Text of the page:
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The Violent Cult

November 13, 2010

Here is a remarkable statistic. Out of one list of 165 Scientologists, where a cause of death is known, no fewer than 90 died of suicide, murder, accident, or some other form of violence. The normal rate for accidents and suicides in the USA runs at 6.5 per cent. In a sample of 165 deaths, this would represent 11 individuals. Scientologists are eight times as likely to die from violence as the rest of the population.

It can with truth be described as a violent cult. But it is good at disguising its designs. As Hubbard said, and practised: “Get someone else to do your dirty work and stay in the background.”


A Swedish Scientologist, Hannu Hyttinen, was implicated in the murder of the Swedish Prime Minister Olof Palme and a bombing campaign.

In 1982 the villa of the Swedish prosecutor Denckert was bombed and his son-in-law was killed. In 1983 several floors in the main tax office in Stockholm were damaged by a bomb. Later in 1983 the building of the Enforcement service was bombed.

In December 1983, one of the main-suspects, the Scientologist  Hannu Hyttinen, was killed by a bomb in his apartment in Stockholm. He had been arrested for the bombings but had been released as there was not enough evidence to convict him.

GO [now OSA] in Stockholm visited him after the arrest and asked him questions on the E-meter. This was done in cooperation with a policeman who later was suspended from the force.

Hyttinen was working for the GO as well as for CCHR and was taking Scientology courses. Hyttinen’s friend, Lars Tingström, a client of CCHR, was jailed for the crimes but denied them until his death in April 1993.

Tingström maintained that it was Hyttinen who had made the bombs and claimed in his last statement to his lawyer that he knew who had killed Olof Palme in 1986. Tingström and Hyttinen were both friends of the main-suspect, Christer Pettersson, who died of suspected police brutality in 2004.


On 23 September 1976 police confiscated a cache of weapons in a temporary Church of Scientology headquarters in Dunedin (Florida) after the Scientologists abandoned the based, the Clearwater Sun has learned.

All but four of the weapons, found “about 60 days ago” in the King Arthur Courts condominiums off State Road 580 just west of U.S. 19, are being held by Dunedin police. State and federal authorities are investigating. The one weapon sent elsewhere was a short-barreled Mauser, which was turned over to the U.S. Treasury Department. Three others are apparently being held by U.S. Customs officials in West Palm Beach.

The Mauser, a German firearm introduced around the turn of the century and used extensively by German paratroopers during World War II, has been copied and widely used in other countries, including the United States. It is not illegal to own a Mauser, but federal regulations do prohibit “easily concealable” short-barreled Mausers, a Treasury spokesman said. Treasury’s Bureau of Alcohol, Tobacco and Firearms completed its Mauser investigation about three weeks ago and turned its findings over to the U.S. attorney’s office in Tampa, spokesman said.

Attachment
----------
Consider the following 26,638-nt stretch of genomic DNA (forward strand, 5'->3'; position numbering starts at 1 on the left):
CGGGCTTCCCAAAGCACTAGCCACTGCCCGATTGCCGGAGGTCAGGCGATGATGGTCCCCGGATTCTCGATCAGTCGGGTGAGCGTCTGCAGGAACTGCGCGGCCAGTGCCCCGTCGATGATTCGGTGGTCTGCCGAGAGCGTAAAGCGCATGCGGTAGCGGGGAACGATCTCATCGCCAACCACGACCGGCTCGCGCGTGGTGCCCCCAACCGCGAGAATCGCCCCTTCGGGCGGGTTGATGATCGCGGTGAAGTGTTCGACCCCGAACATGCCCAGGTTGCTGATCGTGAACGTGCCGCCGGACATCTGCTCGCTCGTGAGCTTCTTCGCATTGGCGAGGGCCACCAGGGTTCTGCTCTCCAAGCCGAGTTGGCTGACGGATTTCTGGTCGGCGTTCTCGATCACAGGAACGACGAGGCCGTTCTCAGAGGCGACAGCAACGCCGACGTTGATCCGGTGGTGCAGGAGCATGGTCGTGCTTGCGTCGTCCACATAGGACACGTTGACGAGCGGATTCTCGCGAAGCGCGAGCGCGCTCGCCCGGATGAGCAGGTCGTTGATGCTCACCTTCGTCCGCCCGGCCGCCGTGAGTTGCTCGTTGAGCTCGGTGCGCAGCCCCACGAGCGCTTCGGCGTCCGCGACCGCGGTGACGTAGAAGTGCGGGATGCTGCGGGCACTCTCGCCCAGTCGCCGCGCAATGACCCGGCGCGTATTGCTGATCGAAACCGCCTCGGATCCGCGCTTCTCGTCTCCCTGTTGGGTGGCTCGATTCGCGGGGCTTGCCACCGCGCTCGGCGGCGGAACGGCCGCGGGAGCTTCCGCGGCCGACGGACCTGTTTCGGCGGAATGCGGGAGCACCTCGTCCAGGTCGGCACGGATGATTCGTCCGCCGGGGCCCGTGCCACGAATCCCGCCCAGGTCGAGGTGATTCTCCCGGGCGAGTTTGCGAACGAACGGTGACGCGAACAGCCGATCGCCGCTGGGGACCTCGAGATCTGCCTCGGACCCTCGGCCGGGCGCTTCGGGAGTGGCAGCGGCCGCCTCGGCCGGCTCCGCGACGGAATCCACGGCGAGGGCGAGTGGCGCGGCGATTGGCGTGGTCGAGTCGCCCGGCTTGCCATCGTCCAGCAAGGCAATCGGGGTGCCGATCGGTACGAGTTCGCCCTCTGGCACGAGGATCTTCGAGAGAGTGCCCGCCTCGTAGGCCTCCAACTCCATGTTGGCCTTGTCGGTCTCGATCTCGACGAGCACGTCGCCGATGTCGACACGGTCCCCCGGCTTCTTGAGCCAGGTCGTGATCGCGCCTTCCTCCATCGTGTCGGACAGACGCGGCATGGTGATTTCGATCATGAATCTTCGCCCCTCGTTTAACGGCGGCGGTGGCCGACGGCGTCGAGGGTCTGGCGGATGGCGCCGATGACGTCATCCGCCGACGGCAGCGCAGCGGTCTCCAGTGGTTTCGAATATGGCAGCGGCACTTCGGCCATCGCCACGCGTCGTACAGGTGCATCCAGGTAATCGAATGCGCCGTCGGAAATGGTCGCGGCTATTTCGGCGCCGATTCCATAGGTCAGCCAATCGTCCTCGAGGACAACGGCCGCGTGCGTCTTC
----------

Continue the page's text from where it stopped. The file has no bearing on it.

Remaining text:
Although sources said Treasury felt it had the evidence to support charges, Assistant U.S. Attorney Eleanor Hill, who received the Treasury’s findings, said Wednesday she had decided not to prosecute. She declined to elaborate on her reasons. Federal officials said the Mauser “in its present condition” was unacceptable for import under the National Firearms Act of 1934. Violation of the act carries a maximum penalty of 10 years’ imprisonment or a $10,000 fine or both.

A Scientology spokesman acknowledged today that 17 firearms had been imported through Customs at West Palm Beach in mid-November. The spokesman, who termed the “Mauser pistol” an 80-year-old collector’s item, said the weapons were taken through Customs by Scientologist John Danilovich and owned by various members of the cult.

Scientologist Kathy Heard characterized Treasury’s investigation as an example of the department’s harassment of the cult.

She said the weapons were privately owned by individual Scientologists.

“There is no prohibition in the church doctrine against hunting or target practice,” Mrs. Heard said.


From Shy David’s site:

There may be a link between Scientology and the Satanist David Berkowitz, known as “the Son of Sam” slayer because he claimed that Sam Carr’s dog (his neighbor) told him to murder. Apparently Berkowitz had in his possession the phone number of Flag Headquarters in Clearwater. In itself perhaps not significant.  But Sam Carr had two sons, John and Michael Carr, who may also have been members of Berkowitz’s cult. Michael Carr was a high-level Scientology official and both John and Michael died under mysterious circumstances after Berkowitz was captured, Michael Carr in a mysterious automobile accident which suggested the vehicle had been tampered with and John in died February 1978 in Minot, SD. John’s death was ruled a suicide but is said to look “awfully hinky”.

“The Manson case is one good example of how such a group might operate.”



  • Quentin Hubbard, an embarrassment to his father.
  • Shawn Lonsdale, a critic.
  • Khushroo Motivala, a critic.
  • Remy Petit, a former member who gave evidence against OSA.
  • Karen Simon, a critic.
  • Susan Meister, an embarrassment to Hubbard.
  • James Stewart, an embarrassment to Dianetics.
  • David Sandweiss, murdered by GO in 1977.
  • Flo Barnett, a danger to DM.
  • Bud Fields, 1985, an obstacle to DM’s boat-buying ambitions.
  • Congressman Leo Ryan, gunned down 18 November 1978 at Jonestown, Guyana, by a member of the People’s Temple; but he was also an early critic of LRH and Scientology and, according to a memo dated 21 December 1976,  Mary Sue wanted him “handled”.



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